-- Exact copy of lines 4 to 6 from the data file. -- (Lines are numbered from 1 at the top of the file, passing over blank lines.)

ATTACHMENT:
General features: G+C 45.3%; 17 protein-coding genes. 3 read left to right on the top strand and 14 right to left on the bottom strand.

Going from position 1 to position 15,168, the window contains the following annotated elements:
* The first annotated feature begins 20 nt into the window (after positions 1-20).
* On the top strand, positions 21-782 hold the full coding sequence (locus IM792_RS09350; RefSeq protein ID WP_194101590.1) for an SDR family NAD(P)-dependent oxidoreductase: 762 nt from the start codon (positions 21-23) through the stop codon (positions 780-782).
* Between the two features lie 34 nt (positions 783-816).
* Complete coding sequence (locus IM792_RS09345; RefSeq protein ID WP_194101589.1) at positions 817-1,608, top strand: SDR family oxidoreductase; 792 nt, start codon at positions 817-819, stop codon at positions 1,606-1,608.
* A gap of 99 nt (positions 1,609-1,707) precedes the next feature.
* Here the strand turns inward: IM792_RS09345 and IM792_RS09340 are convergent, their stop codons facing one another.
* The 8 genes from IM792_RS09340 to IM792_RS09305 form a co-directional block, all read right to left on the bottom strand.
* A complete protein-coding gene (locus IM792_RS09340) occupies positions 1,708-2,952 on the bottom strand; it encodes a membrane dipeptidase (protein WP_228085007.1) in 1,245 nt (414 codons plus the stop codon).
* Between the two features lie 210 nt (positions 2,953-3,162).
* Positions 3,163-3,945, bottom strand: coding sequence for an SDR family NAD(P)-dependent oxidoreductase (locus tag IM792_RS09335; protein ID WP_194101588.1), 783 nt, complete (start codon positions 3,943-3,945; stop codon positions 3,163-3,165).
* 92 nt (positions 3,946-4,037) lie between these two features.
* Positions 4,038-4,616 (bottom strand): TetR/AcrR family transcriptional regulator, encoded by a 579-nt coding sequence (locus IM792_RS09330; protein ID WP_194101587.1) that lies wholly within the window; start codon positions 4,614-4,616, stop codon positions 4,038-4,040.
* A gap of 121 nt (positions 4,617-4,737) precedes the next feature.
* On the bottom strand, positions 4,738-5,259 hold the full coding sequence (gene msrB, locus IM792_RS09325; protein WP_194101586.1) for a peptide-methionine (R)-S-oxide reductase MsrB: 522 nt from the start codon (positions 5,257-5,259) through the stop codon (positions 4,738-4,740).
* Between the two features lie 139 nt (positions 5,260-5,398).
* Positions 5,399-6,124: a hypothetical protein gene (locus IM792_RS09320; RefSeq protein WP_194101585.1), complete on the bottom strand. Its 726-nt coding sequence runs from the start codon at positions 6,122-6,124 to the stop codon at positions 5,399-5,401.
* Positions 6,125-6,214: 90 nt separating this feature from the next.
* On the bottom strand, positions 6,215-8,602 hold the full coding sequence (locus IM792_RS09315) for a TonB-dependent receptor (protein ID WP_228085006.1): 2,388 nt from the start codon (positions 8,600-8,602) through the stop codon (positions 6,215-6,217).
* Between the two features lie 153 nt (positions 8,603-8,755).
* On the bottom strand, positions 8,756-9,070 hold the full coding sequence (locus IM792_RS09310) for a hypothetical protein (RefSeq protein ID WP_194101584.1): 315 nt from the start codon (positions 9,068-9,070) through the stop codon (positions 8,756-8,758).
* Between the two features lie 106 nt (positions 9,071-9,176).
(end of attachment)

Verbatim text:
* On the top strand, positions 21-782 hold the full coding sequence (locus IM792_RS09350; RefSeq protein ID WP_194101590.1) for an SDR family NAD(P)-dependent oxidoreductase: 762 nt from the start codon (positions 21-23) through the stop codon (positions 780-782).
* Between the two features lie 34 nt (positions 783-816).
* Complete coding sequence (locus IM792_RS09345; RefSeq protein ID WP_194101589.1) at positions 817-1,608, top strand: SDR family oxidoreductase; 792 nt, start codon at positions 817-819, stop codon at positions 1,606-1,608.